I-Team: What should Mayor Slaughter's pay be? - WAFB 9 News Baton Rouge, Louisiana News, Weather, Sports

I-Team: What should Mayor Slaughter's pay be?

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Port Allen Mayor Deedy Slaughter Port Allen Mayor Deedy Slaughter
PORT ALLEN, LA (WAFB) -

A recall is already set for Port Allen Mayor Deedy Slaughter, while the city could run out of money if the council doesn't vote on a budget soon. The mayor's salary is a part of that budget. So is Mayor Slaughter following the law when it comes to the amount she's getting paid?

July 2nd, 2013, West Baton Rouge Parish Judge Alvin Batiste listened to hours of testimony in the fight between Port Allen Mayor Deedy Slaughter and three council members who have been battling the mayor over several issues.

The councilmen asked him to issue an order prohibiting the mayor from violating something called Ordinance 6. That is a law passed by the council in June of last year cutting the Port Allen mayor's salary from approximately $85,000 to $65,000 for the second half of the 2012- 2013 fiscal year. That fiscal year ended on June 30, 2013. A new budget was expected to be in place by the next day, but because of a number of disputes, that has not happened. All of this took place before Slaughter was elected in December of last year.

The judge ruled that Ordinance 6 must be followed saying the preliminary injunction "...is granted until such time that either the city's budget is properly amended to reflect the salary prior to the 2012/2013 fiscal year budget, or Mayor Slaughter obtains an order from the court requiring a budget amendment."

To try and understand the situation over the mayor's salary, the I-Team looked at Slaughter's paychecks from January, when she first came into office, to Sept. 27th.

"What was your pay on September 27th?" asked WAFB's Kiran Chawla.

"I can't quote it for sure what it was, but I can let you know what I received from day one is exactly what I'm receiving today," said Slaughter.

"What is that?" asked Chawla.

"I can't quote that number," said Slaughter.

"Do you know if it's $85,000 or $65,000?" asked Chawla.

"I would have to look at the pay stub to let you know that," said Slaughter.

"But when you look at your pay stub, you don't know roughly what the amount is?" asked Chawla.

"No, I don't," said Slaughter.

Our review shows that from day one, the mayor has been getting paid at the nearly $85,000 rate instead of the reduced figure of $65,000 as required by Ordinance 6.

Remember, Port Allen has not passed a new budget for the 2013-2014 year. Bottom line, the City of Port Allen could run out of money to pay its mayor as soon as early November. That's because the mayor is getting more than the council approved, and more than the judge agreed she should be collecting.

"After the judge's ruling, did he rule that until the city council passes an ordinance, you need to collect $65,000?" asked Chawla.

"I'm not, I can't quote you on that. I'm not sure. The piece that I do know and that I am aware of that he ruled that they were to amend the budget so I could get that $84,000," said Slaughter.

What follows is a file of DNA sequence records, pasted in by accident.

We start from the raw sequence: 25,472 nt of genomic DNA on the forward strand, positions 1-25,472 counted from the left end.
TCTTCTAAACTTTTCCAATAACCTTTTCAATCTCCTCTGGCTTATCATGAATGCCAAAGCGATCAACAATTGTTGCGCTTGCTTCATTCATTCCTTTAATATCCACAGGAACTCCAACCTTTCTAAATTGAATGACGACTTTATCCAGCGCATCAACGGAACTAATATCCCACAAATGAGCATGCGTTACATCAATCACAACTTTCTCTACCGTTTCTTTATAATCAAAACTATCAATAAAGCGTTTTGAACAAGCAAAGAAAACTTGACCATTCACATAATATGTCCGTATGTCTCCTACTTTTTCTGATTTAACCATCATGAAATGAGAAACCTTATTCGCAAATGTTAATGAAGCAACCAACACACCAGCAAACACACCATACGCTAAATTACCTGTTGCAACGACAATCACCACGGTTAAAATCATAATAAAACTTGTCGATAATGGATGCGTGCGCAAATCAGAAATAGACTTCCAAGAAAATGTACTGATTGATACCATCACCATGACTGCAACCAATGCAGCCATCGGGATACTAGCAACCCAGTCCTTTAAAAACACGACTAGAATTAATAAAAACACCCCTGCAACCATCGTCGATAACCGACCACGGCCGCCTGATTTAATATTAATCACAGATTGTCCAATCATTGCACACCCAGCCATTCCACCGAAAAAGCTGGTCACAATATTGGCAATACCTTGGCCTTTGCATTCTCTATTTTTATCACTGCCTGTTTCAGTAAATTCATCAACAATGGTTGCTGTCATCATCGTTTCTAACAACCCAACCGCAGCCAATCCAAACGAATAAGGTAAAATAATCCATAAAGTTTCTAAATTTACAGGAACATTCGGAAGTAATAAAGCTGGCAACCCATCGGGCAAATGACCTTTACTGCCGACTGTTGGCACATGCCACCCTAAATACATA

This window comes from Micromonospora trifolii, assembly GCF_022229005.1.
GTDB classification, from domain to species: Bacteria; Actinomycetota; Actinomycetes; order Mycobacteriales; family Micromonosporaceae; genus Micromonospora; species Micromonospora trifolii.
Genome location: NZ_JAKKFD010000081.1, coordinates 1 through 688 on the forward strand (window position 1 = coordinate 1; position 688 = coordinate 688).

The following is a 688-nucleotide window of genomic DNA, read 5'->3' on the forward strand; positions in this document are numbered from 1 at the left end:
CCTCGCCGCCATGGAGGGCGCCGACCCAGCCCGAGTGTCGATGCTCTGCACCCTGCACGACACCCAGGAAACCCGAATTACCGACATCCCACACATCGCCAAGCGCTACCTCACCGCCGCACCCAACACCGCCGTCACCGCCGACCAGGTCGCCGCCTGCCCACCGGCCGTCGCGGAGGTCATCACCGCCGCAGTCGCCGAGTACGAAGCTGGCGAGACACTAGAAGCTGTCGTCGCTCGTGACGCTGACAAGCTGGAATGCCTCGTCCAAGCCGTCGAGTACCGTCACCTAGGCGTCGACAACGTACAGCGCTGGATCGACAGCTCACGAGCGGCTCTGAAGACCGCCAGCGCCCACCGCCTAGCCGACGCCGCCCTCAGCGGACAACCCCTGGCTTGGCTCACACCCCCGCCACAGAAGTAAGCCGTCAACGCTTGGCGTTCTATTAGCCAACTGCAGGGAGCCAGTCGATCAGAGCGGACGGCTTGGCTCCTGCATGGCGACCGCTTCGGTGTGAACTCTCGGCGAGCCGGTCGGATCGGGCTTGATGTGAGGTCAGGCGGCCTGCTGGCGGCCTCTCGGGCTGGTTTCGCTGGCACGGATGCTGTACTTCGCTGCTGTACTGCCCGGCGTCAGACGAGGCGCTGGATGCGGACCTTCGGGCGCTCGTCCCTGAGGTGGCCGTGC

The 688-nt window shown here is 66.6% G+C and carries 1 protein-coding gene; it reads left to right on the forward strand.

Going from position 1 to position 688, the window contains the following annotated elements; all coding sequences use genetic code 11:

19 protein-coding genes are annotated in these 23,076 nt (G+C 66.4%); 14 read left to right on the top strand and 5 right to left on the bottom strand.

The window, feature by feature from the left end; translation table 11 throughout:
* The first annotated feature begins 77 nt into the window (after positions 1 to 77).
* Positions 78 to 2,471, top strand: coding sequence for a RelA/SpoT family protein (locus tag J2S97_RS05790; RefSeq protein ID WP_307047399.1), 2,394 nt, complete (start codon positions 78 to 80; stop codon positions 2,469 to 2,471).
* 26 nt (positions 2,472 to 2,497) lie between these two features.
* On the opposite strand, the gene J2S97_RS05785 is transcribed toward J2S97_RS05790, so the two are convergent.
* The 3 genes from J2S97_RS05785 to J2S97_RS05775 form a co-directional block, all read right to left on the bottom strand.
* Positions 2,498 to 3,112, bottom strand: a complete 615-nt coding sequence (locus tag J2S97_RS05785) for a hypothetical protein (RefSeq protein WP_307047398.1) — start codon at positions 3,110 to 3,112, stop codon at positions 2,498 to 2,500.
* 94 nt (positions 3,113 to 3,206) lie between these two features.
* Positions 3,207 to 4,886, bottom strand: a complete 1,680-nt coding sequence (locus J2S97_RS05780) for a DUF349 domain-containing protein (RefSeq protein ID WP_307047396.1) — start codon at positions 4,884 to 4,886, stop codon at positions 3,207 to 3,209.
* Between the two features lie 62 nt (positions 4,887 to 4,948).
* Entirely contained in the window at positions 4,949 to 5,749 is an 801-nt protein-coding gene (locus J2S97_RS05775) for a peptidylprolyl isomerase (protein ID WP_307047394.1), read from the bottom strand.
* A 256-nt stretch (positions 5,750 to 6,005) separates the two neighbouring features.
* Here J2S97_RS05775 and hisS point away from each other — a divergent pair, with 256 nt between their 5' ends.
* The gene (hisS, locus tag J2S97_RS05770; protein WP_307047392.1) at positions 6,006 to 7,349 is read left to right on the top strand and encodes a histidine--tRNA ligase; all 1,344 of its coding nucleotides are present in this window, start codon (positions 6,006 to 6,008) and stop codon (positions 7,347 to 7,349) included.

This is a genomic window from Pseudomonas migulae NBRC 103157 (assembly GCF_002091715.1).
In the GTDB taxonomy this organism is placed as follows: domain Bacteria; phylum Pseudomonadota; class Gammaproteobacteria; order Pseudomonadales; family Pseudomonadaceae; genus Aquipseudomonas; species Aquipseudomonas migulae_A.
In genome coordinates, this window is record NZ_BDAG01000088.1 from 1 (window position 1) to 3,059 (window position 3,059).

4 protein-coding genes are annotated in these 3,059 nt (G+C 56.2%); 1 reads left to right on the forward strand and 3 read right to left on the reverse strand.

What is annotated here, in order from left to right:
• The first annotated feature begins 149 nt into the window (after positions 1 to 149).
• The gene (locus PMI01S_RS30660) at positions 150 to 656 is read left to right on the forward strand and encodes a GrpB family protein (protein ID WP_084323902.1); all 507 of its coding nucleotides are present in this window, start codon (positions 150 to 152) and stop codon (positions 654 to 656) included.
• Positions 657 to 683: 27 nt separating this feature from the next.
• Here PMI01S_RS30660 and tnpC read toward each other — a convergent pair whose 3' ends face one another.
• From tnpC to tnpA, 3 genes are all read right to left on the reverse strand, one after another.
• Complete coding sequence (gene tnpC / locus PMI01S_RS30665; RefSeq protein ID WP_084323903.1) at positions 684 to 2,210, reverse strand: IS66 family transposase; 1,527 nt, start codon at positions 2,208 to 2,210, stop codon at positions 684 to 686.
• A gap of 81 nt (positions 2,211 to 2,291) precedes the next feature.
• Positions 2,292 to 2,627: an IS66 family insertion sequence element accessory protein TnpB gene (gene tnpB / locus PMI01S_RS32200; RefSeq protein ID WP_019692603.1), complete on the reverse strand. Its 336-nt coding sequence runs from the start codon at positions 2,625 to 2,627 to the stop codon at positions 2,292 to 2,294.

So in August, the council tried to do what Judge Batiste specified in his ruling.

"July 2nd, Judge Batiste couldn't have been more clear that we needed more or less to do a separate standalone ordinance that sets the mayor's salary," said council member Hugh "Hootie" Riviere.

The council passed an ordinance that set salaries for elected officials. The mayor's salary was bumped back up to $84,960.46, or what she's currently being paid. Mayor Slaughter vetoed that ordinance because it also included a provision specifically naming who is considered a department head, an issue the council and the mayor have also been battling over for months.

"Because of the department head part in that ordinance is why you vetoed your salary increase as well?" asked Chawla.

"Exactly, because there is a revised statute out there saying that you can only have one ordinance set inside of an ordinance," said Slaughter.

The drama in Port Allen is generating a lot of attention. For example, the Louisiana Inspector General's office is closely monitoring the situation. The I-Team spoke with Chief Investigator Greg Phares. Phares could not comment specifically on the matter, so we asked in general, how much weight does a judge's order carry?

"In general, with a court order, you have to comply with it or appeal it and the remedy for doing neither may be that a party will move to have you held in contempt," said Phares.

While the situation may be confusing for some, it is crystal clear to Mayor Slaughter.

"Do you feel you're doing right in office?" asked Chawla.

"Yes I do," said Slaughter.

"Are you abiding by all the judge's rulings?" asked Chawla.

"Yes, I am," said Slaughter.

Mayor Slaughter said she does plan to go to court and get an order on raising her salary.

Wednesday night, the council is expected to take up the mayor's veto on her salary. At least four votes are needed to override her veto.

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